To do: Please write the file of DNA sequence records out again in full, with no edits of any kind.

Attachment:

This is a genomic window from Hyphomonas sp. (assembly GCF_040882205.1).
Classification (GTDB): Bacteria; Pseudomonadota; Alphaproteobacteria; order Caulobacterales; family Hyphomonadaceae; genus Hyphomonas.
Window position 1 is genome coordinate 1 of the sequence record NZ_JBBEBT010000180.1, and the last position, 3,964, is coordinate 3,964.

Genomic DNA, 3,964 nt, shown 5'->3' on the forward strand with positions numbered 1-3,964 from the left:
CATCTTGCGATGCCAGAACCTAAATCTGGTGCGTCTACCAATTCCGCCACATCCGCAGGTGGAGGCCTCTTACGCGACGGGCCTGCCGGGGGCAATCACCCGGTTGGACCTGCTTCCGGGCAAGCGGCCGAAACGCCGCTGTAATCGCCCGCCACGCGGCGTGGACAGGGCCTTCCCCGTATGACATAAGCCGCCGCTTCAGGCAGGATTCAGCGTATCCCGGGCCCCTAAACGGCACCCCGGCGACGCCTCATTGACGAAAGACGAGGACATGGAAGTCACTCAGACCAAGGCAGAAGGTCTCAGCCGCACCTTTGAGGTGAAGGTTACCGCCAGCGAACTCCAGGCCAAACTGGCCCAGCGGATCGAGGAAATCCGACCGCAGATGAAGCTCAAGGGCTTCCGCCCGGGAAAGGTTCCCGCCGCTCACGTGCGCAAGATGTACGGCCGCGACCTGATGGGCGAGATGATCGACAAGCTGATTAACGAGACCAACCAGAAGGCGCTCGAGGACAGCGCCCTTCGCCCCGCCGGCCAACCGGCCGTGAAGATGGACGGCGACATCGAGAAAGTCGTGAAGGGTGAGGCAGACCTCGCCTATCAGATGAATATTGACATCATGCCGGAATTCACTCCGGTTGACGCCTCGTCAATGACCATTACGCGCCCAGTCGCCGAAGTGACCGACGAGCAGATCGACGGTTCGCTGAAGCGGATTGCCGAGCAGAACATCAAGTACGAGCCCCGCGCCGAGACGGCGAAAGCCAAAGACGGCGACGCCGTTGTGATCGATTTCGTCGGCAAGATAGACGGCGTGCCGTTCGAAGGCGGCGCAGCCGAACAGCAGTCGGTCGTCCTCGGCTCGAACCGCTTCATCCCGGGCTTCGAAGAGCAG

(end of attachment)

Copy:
This is a genomic window from Hyphomonas sp. (assembly GCF_040882205.1).
Classification (GTDB): Bacteria; Pseudomonadota; Alphaproteobacteria; order Caulobacterales; family Hyphomonadaceae; genus Hyphomonas.
Window position 1 is genome coordinate 1 of the sequence record NZ_JBBEBT010000180.1, and the last position, 3,964, is coordinate 3,964.

Genomic DNA, 3,964 nt, shown 5'->3' on the forward strand with positions numbered 1-3,964 from the left:
CATCTTGCGATGCCAGAACCTAAATCTGGTGCGTCTACCAATTCCGCCACATCCGCAGGTGGAGGCCTCTTACGCGACGGGCCTGCCGGGGGCAATCACCCGGTTGGACCTGCTTCCGGGCAAGCGGCCGAAACGCCGCTGTAATCGCCCGCCACGCGGCGTGGACAGGGCCTTCCCCGTATGACATAAGCCGCCGCTTCAGGCAGGATTCAGCGTATCCCGGGCCCCTAAACGGCACCCCGGCGACGCCTCATTGACGAAAGACGAGGACATGGAAGTCACTCAGACCAAGGCAGAAGGTCTCAGCCGCACCTTTGAGGTGAAGGTTACCGCCAGCGAACTCCAGGCCAAACTGGCCCAGCGGATCGAGGAAATCCGACCGCAGATGAAGCTCAAGGGCTTCCGCCCGGGAAAGGTTCCCGCCGCTCACGTGCGCAAGATGTACGGCCGCGACCTGATGGGCGAGATGATCGACAAGCTGATTAACGAGACCAACCAGAAGGCGCTCGAGGACAGCGCCCTTCGCCCCGCCGGCCAACCGGCCGTGAAGATGGACGGCGACATCGAGAAAGTCGTGAAGGGTGAGGCAGACCTCGCCTATCAGATGAATATTGACATCATGCCGGAATTCACTCCGGTTGACGCCTCGTCAATGACCATTACGCGCCCAGTCGCCGAAGTGACCGACGAGCAGATCGACGGTTCGCTGAAGCGGATTGCCGAGCAGAACATCAAGTACGAGCCCCGCGCCGAGACGGCGAAAGCCAAAGACGGCGACGCCGTTGTGATCGATTTCGTCGGCAAGATAGACGGCGTGCCGTTCGAAGGCGGCGCAGCCGAACAGCAGTCGGTCGTCCTCGGCTCGAACCGCTTCATCCCGGGCTTCGAAGAGCAG